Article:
We are Andrea and Umberto, two motorcycle enthusiasts who met in Africa in 2010. Based on our shared love of bikes, and personal events that allowed us to have a lot of free time, we decided to set off on an adventure: to cross the entire African continent.
When we started to plan our journey, the initial idea was to travel from Tunis to Cape Town, across the two extremes of the continent. Unfortunately however, we were denied permission to cross Egypt, and so decided to leave from Addis Ababa in Ethiopia instead.
One thing was clear to us: We didn't want to be simple tourists. We wanted to be spokespersons for all the initiatives and organizations that we would encounter along the way, and try to gain first-hand experience of the field of cooperation and development. We therefore decided to gather information about the different NGOs we encountered, and there were many, small and large.
I had known about Slow Food for a long time and I must admit, I do love to eat well! I came across the Slow Food Foundation for Biodiversity website by chance and here I discovered the Presidia and the 10,000 food gardens in Africa project. I liked what I read very much, in particular the idea of protecting products and traditional processing methods that risk extinction due to globalization and standardization by multinationals.
And so it began: an email, a contact, a positive reply and we were off!
Having chosen our primary goals and objectives for the trip, we began, slightly naively, to fundraise for our journey. We spent an entire summer going around Italian squares, explaining our project with flyers and billboards, hoping to collect donations for our upcoming endeavor. Unfortunately however, perhaps due to the economic crisis or maybe our unfamiliar faces, we didn't manage to collect very much. Although disappointed, we were not discouraged.
We set off for Ethiopia, passing through Wukro, home to the Slow Food Tigray White Honey Presidium. Here we met Alem, the referent of the Presidium, who speaks Amharic and Tigrinya, but little English (just like me!); it was time to find a translator. Alem invited us to go and see the area where the hives are kept. Dressed up in special suits, we learnt that they have approximately four hundred hives from which they can obtain around 90 tons of honey a year. There are white, yellow and red honeys, but 90% of the production is white honey. Making another stop in Ethiopia, this time in Hawassa, we visited another Slow Food project: the school food garden at the SOS Children's School. Here, we met with the headmaster, Professor Manna, who presented the project to us and explained the positive impact it is having on the school.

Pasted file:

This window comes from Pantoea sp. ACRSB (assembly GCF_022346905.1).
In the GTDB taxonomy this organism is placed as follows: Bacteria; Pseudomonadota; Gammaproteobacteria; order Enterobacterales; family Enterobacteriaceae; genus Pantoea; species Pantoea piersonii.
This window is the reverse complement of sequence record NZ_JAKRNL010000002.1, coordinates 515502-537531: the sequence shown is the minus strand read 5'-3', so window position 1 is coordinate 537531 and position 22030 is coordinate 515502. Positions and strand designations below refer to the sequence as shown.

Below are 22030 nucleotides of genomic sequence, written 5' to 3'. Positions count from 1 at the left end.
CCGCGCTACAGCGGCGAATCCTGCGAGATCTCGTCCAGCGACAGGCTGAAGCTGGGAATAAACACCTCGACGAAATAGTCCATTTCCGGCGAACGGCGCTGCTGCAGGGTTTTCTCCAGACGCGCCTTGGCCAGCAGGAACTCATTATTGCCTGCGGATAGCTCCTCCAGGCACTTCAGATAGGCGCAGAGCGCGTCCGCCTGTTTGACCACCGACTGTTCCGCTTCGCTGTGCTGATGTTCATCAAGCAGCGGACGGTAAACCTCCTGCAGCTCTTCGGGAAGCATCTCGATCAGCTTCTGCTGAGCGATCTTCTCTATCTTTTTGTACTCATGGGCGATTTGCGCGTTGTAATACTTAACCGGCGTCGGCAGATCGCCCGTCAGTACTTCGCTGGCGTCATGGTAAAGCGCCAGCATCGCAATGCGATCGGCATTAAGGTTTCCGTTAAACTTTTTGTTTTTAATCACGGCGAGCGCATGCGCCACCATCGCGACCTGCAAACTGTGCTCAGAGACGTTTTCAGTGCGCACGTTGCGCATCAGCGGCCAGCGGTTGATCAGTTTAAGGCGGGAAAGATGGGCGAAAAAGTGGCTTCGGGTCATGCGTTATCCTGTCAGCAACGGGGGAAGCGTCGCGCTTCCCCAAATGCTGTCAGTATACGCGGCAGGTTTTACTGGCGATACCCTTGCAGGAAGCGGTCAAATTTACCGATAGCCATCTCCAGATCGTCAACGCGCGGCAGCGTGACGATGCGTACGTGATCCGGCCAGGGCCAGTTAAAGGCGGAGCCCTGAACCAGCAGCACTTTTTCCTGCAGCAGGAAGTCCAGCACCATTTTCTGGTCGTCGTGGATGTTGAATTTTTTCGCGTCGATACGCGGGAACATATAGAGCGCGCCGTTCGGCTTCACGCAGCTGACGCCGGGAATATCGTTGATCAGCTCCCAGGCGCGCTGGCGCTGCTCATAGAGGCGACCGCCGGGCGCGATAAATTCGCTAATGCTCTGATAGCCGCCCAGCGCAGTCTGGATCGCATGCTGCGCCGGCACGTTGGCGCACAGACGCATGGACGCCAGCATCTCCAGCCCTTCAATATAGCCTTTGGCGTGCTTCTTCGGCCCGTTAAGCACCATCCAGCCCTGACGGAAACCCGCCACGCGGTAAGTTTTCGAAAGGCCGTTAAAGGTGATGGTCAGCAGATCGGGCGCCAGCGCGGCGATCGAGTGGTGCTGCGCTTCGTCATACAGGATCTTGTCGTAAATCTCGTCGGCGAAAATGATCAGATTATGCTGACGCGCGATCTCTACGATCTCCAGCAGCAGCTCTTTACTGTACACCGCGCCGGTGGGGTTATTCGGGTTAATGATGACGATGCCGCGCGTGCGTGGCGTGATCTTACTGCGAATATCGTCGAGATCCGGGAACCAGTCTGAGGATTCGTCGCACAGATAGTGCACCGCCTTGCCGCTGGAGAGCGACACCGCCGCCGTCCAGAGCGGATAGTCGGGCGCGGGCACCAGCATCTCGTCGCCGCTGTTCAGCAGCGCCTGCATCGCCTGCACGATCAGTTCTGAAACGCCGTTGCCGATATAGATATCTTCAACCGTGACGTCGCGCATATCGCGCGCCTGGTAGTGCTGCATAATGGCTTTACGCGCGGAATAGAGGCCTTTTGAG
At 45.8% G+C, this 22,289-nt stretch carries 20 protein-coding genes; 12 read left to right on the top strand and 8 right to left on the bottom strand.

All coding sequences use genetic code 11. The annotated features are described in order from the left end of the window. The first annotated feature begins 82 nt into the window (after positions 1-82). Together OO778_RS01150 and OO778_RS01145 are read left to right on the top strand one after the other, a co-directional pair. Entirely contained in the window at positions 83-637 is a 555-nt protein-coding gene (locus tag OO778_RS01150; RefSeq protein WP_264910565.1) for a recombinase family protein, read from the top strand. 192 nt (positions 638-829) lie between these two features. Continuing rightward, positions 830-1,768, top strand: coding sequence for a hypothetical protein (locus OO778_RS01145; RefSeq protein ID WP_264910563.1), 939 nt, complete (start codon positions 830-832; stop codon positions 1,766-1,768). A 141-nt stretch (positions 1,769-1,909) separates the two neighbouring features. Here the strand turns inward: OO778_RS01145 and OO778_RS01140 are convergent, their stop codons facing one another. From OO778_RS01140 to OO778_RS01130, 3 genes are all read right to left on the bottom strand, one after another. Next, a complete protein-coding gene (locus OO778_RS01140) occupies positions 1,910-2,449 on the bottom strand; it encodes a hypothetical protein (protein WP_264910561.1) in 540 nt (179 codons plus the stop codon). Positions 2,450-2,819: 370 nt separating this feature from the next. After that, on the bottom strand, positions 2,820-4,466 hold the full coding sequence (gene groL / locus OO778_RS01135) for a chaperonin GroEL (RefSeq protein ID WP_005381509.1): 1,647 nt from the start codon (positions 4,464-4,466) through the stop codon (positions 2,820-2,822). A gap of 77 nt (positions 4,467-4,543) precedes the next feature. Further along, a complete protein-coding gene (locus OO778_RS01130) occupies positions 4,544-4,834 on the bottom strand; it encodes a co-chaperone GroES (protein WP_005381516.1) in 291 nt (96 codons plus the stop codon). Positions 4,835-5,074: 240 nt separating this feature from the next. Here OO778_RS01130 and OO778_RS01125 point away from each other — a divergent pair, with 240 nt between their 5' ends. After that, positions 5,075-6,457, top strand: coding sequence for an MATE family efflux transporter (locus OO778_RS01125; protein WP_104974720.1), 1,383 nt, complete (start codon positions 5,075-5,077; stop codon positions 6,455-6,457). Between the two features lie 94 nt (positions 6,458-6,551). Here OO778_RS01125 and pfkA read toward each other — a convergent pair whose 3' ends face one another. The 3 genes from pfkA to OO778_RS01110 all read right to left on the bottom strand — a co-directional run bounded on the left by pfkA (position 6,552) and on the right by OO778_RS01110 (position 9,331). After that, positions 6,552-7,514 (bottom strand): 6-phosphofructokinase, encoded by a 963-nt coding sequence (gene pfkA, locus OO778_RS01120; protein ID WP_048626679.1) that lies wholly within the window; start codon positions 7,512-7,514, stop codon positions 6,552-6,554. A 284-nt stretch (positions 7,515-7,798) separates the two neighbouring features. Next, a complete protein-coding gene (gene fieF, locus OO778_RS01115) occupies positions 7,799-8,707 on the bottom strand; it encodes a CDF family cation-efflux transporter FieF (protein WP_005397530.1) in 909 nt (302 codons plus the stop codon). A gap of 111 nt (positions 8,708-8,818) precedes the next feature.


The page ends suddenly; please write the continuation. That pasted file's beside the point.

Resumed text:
Our journey then took us to Kenya. During the month we spent here, we discovered many incredible people and places. First were the cane salt producers of the Nzoia River Reed Salt Presidium, north of Kisumo (on Lake Victoria). Here, the local communities have developed a distinctive method for extracting salt from aquatic plants. The local farmers accompanied us on the visit and showed us the different steps in production: It is simply extraordinary! Without the help of Slow Food, this practice would be at risk of disappearing entirely due to the competition of normal salt on the market. I have to wonder just how Slow Food manages to uncover these gems?
We then passed through Tanzania where we visited the NGO, Cast in Songea. Here we met Marco, the head of the project, who, besides showing us how much they are doing, also introduced us to a friend from another organization (COPE). We decided to stay another day to learn about their project too, and guess what we discovered? Their project also had a partnership with Slow Food!
Today we are in Malawi where we met Manvester, one of the managers of Slow Food projects here. He was happy to see us and took us to see the food gardens. Met by singing school children, the enthusiasm for all of these initiatives was clearly visible...
Andrea and Umberto
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